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  1. Increased use of technology in schools raises new privacy and security challenges for K-12 students---and harms such as commercialization of student data, exposure of student data in security breaches, and expanded tracking of students---but the extent of these challenges is unclear. In this paper, first, we interviewed 18 school officials and IT personnel to understand what educational technologies districts use and how they manage student privacy and security around these technologies. Second, to determine if these educational technologies are frequently endorsed across United States (US) public schools, we compiled a list of linked educational technology websites scraped from 15,573 K-12 public school/district domains and analyzed them for privacy risks. Our findings suggest that administrators lack resources to properly assess privacy and security issues around educational technologies even though they do pose potential privacy issues. Based on these findings, we make recommendations for policymakers, educators, and the CHI research community. 
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  2. Abstract

    Recently, the region surrounding eHWC J1842−035 has been studied extensively by γ-ray observatories due to its extended emission reaching up to a few hundred TeV and potential as a hadronic accelerator. In this work, we use 1910 days of cumulative data from the High Altitude Water Cherenkov (HAWC) observatory to carry out a dedicated systematic source search of the eHWC J1842−035 region. During the search, we found three sources in the region, namely, HAWC J1844−034, HAWC J1843−032, and HAWC J1846−025. We have identified HAWC J1844−034 as the extended source that emits photons with energies up to 175 TeV. We compute the spectrum for HAWC J1844−034, and by comparing with the observational results from other experiments, we have identified HESS J1843−033, LHAASO J1843−0338, and TASG J1844−038 as very-high-energy γ-ray sources with a matching origin. Also, we present and use the multiwavelength data to fit the hadronic and leptonic particle spectra. We have identified four pulsar candidates in the nearby region in which PSR J1844−0346 is found to be the most likely candidate due to its proximity to HAWC J1844−034 and the computed energy budget. We have also found SNR G28.6−0.1 as a potential counterpart source of HAWC J1844−034 for which both leptonic and hadronic scenarios are feasible.

     
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    Free, publicly-accessible full text available September 1, 2024
  3. null (Ed.)
  4. Abstract We present the results of dark matter (DM) searches in a sample of 31 dwarf irregular (dIrr) galaxies within the field of view of the HAWC Observatory. dIrr galaxies are DM-dominated objects in which astrophysical gamma-ray emission is estimated to be negligible with respect to the secondary gamma-ray flux expected by annihilation or decay of weakly interacting massive particles (WIMPs). While we do not see any statistically significant DM signal in dIrr galaxies, we present the exclusion limits (95% C.L.) for annihilation cross section and decay lifetime for WIMP candidates with masses between 1 and 100 TeV. Exclusion limits from dIrr galaxies are relevant and complementary to benchmark dwarf Spheroidal (dSph) galaxies. In fact, dIrr galaxies are targets kinematically different from benchmark dSph, preserving the footprints of different evolution histories. We compare the limits from dIrr galaxies to those from ultrafaint and classical dSph galaxies previously observed with HAWC. We find that the constraints are comparable to the limits from classical dSph galaxies and ∼2 orders of magnitude weaker than the ultrafaint dSph limits.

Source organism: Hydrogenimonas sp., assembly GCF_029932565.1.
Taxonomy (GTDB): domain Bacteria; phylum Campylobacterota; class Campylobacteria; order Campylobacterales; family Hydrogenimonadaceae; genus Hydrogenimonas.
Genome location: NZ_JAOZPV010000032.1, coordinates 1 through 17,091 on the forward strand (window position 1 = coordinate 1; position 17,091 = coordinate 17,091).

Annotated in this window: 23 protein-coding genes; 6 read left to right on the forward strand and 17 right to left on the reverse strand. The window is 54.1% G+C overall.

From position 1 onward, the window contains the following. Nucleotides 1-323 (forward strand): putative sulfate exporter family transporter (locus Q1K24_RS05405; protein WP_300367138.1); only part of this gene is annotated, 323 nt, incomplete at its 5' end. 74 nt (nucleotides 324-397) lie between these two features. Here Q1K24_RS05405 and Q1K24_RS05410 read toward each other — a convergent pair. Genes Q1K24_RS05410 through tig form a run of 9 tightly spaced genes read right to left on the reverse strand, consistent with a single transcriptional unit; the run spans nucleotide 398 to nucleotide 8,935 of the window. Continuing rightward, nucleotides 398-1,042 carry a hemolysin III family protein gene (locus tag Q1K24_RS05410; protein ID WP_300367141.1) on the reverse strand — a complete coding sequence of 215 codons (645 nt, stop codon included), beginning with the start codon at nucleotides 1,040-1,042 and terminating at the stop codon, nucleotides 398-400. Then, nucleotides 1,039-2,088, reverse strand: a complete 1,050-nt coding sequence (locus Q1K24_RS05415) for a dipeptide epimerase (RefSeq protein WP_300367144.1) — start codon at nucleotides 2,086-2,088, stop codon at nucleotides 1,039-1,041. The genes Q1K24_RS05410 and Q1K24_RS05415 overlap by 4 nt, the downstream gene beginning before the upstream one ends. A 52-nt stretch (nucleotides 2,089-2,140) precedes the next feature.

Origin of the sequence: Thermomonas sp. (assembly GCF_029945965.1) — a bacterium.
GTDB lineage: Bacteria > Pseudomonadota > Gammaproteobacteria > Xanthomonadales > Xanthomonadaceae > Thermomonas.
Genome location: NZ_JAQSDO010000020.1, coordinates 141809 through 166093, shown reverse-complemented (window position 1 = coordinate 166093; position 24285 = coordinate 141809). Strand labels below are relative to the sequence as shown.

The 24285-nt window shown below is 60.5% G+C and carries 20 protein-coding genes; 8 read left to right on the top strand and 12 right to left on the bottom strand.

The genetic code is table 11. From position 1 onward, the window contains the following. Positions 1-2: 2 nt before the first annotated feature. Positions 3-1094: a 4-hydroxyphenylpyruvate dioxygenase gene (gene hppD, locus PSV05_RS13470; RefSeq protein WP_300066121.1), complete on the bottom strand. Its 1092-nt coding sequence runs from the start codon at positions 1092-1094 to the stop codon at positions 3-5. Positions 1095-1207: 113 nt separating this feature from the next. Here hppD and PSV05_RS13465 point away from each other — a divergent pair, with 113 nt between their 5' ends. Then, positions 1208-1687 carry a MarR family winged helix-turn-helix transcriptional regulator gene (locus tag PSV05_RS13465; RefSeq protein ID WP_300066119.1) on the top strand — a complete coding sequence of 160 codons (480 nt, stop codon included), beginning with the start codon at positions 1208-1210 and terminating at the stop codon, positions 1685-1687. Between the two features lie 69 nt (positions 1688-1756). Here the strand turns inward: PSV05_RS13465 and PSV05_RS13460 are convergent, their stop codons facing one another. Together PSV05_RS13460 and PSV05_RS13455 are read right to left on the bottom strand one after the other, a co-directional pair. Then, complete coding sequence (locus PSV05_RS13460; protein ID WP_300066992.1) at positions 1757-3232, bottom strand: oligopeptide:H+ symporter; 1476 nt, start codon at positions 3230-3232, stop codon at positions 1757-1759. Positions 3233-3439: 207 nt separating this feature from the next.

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    Free, publicly-accessible full text available March 1, 2024
  5. Abstract Extended very-high-energy (VHE; 0.1–100 TeV) γ -ray emission has been observed around several middle-aged pulsars and referred to as “TeV halos.” Their formation mechanism remains under debate. It is also unknown whether they are ubiquitous or related to a certain subgroup of pulsars. With 2321 days of observation, the High Altitude Water Cherenkov (HAWC) Gamma-Ray Observatory detected VHE γ -ray emission at the location of the radio-quiet pulsar PSR J0359+5414 with >6 σ significance. By performing likelihood tests with different spectral and spatial models and comparing the TeV spectrum with multiwavelength observations of nearby sources, we show that this excess is consistent with a TeV halo associated with PSR J0359+5414, though future observation of HAWC and multiwavelength follow-ups are needed to confirm this nature. This new halo candidate is located in a noncrowded region in the outer galaxy. It shares similar properties to the other halos but its pulsar is younger and radio-quiet. Our observation implies that TeV halos could commonly exist around pulsars and their formation does not depend on the configuration of the pulsar magnetosphere. 
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